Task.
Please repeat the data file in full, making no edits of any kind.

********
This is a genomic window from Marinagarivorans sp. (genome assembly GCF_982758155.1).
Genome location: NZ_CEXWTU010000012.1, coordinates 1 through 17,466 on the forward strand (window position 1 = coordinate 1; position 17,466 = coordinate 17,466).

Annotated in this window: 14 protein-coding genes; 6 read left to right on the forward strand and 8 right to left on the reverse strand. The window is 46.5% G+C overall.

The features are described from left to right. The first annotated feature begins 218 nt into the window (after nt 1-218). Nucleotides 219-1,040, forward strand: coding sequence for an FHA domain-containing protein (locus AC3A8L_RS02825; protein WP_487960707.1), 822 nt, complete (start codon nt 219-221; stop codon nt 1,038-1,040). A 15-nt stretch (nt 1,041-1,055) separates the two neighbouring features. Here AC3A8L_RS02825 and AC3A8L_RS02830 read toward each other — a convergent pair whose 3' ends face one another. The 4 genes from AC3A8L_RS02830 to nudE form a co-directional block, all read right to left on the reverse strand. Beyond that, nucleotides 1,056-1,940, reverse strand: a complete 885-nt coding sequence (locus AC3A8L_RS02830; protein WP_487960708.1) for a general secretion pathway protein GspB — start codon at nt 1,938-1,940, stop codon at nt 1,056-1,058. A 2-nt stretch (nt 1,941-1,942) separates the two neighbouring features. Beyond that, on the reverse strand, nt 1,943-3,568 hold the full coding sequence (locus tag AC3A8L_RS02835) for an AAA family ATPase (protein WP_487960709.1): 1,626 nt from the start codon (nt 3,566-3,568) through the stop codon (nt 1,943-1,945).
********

This is a genomic window from Marinagarivorans sp. (genome assembly GCF_982758155.1).
Genome location: NZ_CEXWTU010000012.1, coordinates 1 through 17,466 on the forward strand (window position 1 = coordinate 1; position 17,466 = coordinate 17,466).

Annotated in this window: 14 protein-coding genes; 6 read left to right on the forward strand and 8 right to left on the reverse strand. The window is 46.5% G+C overall.

The features are described from left to right. The first annotated feature begins 218 nt into the window (after nt 1-218). Nucleotides 219-1,040, forward strand: coding sequence for an FHA domain-containing protein (locus AC3A8L_RS02825; protein WP_487960707.1), 822 nt, complete (start codon nt 219-221; stop codon nt 1,038-1,040). A 15-nt stretch (nt 1,041-1,055) separates the two neighbouring features. Here AC3A8L_RS02825 and AC3A8L_RS02830 read toward each other — a convergent pair whose 3' ends face one another. The 4 genes from AC3A8L_RS02830 to nudE form a co-directional block, all read right to left on the reverse strand. Beyond that, nucleotides 1,056-1,940, reverse strand: a complete 885-nt coding sequence (locus AC3A8L_RS02830; protein WP_487960708.1) for a general secretion pathway protein GspB — start codon at nt 1,938-1,940, stop codon at nt 1,056-1,058. A 2-nt stretch (nt 1,941-1,942) separates the two neighbouring features. Beyond that, on the reverse strand, nt 1,943-3,568 hold the full coding sequence (locus tag AC3A8L_RS02835) for an AAA family ATPase (protein WP_487960709.1): 1,626 nt from the start codon (nt 3,566-3,568) through the stop codon (nt 1,943-1,945).